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In Albania, rebellion sputters

Published Oct. 1, 2005

Armed bandits rolled up to the regional government bank in the center of this southeastern town on three nights this week, freely firing automatic weapons in the air and running off with everything they could carry.

Thursday morning, no one here could explain just how or why thugs continue to plunder the bank _ although the ski-masked gunmen have yet to figure out how to crack the vault.

"We're hoping for calm," said Ermir Asllani, a teacher who won't get his salary this week because of the nightly raids at the bank. "The town is in the hands of bandits."

Far from the capital, Tirana, towns in southern Albania still rattle with gunfire after midnight and are paralyzed in their efforts to quell upheaval and criminal chaos. In this town, residents live amid rumors and fear. Neither citizens' groups nor local governments appear to be able to restore order.

Some of those who claim to lead the armed townspeople here say they aim to topple President Sali Berisha. But it became clear during interviews Thursday that they have no plans to leave their towns to take their case to Tirana.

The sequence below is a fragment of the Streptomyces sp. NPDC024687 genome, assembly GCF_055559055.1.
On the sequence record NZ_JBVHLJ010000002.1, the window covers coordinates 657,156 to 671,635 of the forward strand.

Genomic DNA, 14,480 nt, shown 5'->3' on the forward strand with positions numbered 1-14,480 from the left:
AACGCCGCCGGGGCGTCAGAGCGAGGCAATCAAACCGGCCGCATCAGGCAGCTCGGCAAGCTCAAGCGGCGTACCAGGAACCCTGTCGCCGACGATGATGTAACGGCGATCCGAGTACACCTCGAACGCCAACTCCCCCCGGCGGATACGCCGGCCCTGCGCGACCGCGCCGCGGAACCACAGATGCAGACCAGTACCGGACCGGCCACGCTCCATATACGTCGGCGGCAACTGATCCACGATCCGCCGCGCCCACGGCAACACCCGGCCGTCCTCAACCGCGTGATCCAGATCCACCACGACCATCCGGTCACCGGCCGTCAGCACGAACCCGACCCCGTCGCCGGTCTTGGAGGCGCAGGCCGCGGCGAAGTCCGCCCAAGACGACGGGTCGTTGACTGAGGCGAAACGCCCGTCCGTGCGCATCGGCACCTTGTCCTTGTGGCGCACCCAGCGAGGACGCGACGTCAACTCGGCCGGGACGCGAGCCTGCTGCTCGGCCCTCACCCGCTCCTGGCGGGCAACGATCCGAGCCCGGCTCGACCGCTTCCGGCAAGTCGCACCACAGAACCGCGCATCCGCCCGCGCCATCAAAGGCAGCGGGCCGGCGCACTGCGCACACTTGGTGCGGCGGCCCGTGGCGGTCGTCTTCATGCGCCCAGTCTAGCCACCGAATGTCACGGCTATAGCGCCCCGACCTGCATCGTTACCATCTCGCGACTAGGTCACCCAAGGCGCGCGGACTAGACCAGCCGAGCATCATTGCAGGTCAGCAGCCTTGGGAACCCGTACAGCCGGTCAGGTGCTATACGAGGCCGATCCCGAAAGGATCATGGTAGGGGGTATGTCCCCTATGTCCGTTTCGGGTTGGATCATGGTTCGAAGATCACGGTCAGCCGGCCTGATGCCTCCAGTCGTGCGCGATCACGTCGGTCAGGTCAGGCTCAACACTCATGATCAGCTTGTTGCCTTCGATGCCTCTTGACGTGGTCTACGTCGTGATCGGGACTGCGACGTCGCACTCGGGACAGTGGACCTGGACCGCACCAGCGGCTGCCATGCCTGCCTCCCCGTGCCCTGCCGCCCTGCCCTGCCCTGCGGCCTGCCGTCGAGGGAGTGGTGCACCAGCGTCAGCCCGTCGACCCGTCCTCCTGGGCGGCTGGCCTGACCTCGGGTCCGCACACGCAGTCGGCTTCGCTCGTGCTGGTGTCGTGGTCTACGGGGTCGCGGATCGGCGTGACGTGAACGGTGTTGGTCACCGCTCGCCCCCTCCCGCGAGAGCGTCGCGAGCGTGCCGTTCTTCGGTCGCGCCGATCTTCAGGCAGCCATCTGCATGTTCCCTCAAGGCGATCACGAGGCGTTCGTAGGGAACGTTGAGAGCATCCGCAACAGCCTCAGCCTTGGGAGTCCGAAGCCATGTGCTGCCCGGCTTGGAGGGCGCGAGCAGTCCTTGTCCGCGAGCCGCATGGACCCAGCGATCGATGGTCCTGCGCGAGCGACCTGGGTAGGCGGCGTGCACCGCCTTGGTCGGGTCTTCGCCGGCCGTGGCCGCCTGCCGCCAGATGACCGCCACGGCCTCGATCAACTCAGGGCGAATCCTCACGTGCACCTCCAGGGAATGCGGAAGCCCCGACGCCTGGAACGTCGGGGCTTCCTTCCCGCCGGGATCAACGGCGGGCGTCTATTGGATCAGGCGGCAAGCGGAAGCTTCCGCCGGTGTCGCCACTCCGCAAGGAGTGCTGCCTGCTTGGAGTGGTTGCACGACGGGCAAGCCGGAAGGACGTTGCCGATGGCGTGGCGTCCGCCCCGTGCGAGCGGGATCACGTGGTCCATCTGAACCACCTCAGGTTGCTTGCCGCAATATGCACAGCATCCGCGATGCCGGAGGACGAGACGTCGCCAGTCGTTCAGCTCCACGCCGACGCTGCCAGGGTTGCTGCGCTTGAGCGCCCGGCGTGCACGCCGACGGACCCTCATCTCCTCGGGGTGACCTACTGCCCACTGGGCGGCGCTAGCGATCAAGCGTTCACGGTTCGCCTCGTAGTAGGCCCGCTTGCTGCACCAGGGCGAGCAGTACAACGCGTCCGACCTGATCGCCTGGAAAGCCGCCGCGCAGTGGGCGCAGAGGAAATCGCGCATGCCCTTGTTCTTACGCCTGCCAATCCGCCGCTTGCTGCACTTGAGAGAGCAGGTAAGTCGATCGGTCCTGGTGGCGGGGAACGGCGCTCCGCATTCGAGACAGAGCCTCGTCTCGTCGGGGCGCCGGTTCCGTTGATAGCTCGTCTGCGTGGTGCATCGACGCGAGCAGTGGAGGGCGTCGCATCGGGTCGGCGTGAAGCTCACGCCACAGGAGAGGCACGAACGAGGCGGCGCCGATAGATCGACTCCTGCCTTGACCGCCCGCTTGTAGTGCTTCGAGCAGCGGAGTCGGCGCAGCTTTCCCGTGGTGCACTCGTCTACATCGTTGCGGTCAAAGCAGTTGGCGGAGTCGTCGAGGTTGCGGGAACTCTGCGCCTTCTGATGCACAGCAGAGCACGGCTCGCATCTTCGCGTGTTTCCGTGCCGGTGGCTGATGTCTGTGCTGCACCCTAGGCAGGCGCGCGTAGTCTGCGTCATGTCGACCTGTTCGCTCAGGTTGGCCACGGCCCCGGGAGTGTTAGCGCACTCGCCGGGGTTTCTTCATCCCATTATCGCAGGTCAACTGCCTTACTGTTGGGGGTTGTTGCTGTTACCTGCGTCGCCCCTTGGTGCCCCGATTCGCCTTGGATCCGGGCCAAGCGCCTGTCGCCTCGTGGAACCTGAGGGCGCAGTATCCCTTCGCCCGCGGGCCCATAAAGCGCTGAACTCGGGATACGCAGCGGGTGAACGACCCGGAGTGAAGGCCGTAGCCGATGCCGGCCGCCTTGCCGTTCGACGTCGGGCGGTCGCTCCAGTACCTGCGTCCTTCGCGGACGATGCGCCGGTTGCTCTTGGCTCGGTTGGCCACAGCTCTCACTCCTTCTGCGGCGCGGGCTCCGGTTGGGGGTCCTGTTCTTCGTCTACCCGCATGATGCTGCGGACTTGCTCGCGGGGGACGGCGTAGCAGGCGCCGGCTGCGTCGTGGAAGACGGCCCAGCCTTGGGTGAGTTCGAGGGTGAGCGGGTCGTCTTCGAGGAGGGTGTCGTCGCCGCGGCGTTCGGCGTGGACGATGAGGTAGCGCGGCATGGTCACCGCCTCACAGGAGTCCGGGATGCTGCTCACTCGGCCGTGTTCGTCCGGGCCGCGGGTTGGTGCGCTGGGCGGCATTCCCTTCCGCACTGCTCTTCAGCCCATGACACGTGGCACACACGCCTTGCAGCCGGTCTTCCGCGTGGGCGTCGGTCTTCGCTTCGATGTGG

Other ostensible local leaders, those who claim to be in charge of the local governments, also appeared in separate interviews to have no energy to take on Berisha.

Indeed, what began as a grass-roots civilian revolt, sparked by genuine anger over failed investment schemes, has settled into a vague, lawless tantrum with no clear political agenda.

Civilian rampages through military weapons warehouses three weeks ago have spawned no clear momentum for a revolution or coup. What perhaps can best be described as a resistance movement has but one clear goal _ the resignation of Berisha _ but no obvious means or organization to make that happen.

Phones work erratically in some places in this impoverished country and fax machines are nonexistent in others. Communication, therefore, appears to be slim among towns in the south, where the revolt first flared on March 2. Some protest leaders here spout bellicose warnings that they will arrest Berisha or even attack him, but at day's end their words hang as empty threats.

It remains unclear what steps are needed to regain control of the south and who is in charge of any single town. Agim Gozhita, a retired general who has taken charge of the uprising in Gjirokaster, said the municipal government is operating under orders from his new military command.

Gozhita allowed that "there are problems with criminals and thieves, but we are putting things in order."